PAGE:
Soccer Scoring- It’s about time and space

When watching soccer, whether its a high level game between 2 top world class teams or a youth contest, I usually hear the same type of comments concerning the play: “team A is much better, they have many more shots than team B”; “team A has kept the ball in Team B’s half the whole game!”; “Team A is the better team, they have won the midfield and everybody knows that the team that wins the midfield wins the game.” Often these observations are correct, the team that has kept the ball, pushed the opposition back, taken more shots, etc. is the better side and the score reflects the difference between the teams. But often, despite one team dominating the statistics, the other team scores the goals and wins the game. Then I hear,” they were lucky”; “we were robbed!”; “we would win 9 out of 10 games”; etc. But the fact is that in modern soccer, at all levels, many times what seems like an unjust result is not that at all – it’s just one team accomplishing the necessary objectives to win and the other team failing to do the same.

First of all, lets look at the object of the game. It is NOT to dribble better or control the ball well or shoot more accurately. Soccer isn’t gymnastics- there are no points given by judges for style. The objective is to put the ball in the goal more than the opposition- it is that simple. All the other attributes are means to an end – to score more than the other guys. So, to accomplish that end, it makes sense to examine goals to see if there is something consistent about the scoring of goals. Something that should be an objective of teams that want to score.

When we take a good look at what happens when goals are scored, here is what we find: in the vast majority of goals, the scorer has enough individual “strike time” inside that scorers “scoring zone”. To explain: every player, at all levels from age 5 to 65, has a distance from the goal that if given whatever time the player needs to kick the ball to best of that players ability, that player will put the ball in the goal, even if there is a player ( like a goalkeeper) blocking the goal. For a five year old it might be 3 yards and 10 seconds while for Cristiano Renaldo it is more like 25 yards and a half a second. The better the player, the larger the “scoring zone” and the shorter the “strike time”. Yes, it is true that sometimes balls go into the goal from defensive errors or from accidental kicks, etc. But the vast majority of goals come from players being given the needed “strike time” inside that players “scoring zone” and that player executing the kick or head to his/her ability. It is a given that in order for a player to get the needed time, there must be a distance between that player and the defense. Again, for younger or poorer players that distance needs to be larger; for Messi – give him an inch or so! Therefore, teams that wish to score goals need to get players into their scoring zones with space between them and defenders and with the ball. Defenses need to deny either the place on the field or the space or the ball or all of these.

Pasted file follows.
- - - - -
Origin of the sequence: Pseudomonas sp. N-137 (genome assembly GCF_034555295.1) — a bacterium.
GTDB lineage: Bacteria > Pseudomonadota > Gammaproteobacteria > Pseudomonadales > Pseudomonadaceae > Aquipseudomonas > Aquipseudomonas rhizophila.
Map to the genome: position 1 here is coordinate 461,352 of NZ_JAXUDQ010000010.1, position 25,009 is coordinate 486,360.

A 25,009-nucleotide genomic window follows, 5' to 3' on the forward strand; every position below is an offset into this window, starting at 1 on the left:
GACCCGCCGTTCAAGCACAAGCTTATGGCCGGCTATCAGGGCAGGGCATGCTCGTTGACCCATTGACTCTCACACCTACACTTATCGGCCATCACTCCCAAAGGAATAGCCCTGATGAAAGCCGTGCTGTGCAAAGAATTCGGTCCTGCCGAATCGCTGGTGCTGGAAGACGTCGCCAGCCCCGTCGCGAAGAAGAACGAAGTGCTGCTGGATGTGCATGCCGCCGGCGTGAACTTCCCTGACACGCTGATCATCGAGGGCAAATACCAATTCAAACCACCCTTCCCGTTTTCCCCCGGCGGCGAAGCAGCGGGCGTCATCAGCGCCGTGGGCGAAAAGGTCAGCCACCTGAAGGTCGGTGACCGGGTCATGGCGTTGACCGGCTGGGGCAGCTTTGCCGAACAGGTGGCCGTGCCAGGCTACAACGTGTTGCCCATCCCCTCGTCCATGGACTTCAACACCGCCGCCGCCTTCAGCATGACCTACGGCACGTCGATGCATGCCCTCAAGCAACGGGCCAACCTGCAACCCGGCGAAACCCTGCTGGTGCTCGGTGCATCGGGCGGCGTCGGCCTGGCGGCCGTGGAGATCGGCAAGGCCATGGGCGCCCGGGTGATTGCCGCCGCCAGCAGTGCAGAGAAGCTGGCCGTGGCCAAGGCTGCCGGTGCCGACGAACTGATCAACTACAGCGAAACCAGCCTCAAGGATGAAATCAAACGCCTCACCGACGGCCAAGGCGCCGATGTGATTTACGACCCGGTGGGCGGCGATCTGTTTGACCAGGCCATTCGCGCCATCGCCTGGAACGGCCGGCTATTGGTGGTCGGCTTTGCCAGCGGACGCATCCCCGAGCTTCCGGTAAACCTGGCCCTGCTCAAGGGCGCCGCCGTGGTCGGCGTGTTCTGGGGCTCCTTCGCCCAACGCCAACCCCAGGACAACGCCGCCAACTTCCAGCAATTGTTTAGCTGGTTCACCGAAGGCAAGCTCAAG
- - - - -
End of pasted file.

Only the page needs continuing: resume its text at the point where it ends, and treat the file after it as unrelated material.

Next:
Messi needs only a little time and space to score

Messi needs only a little time and space to score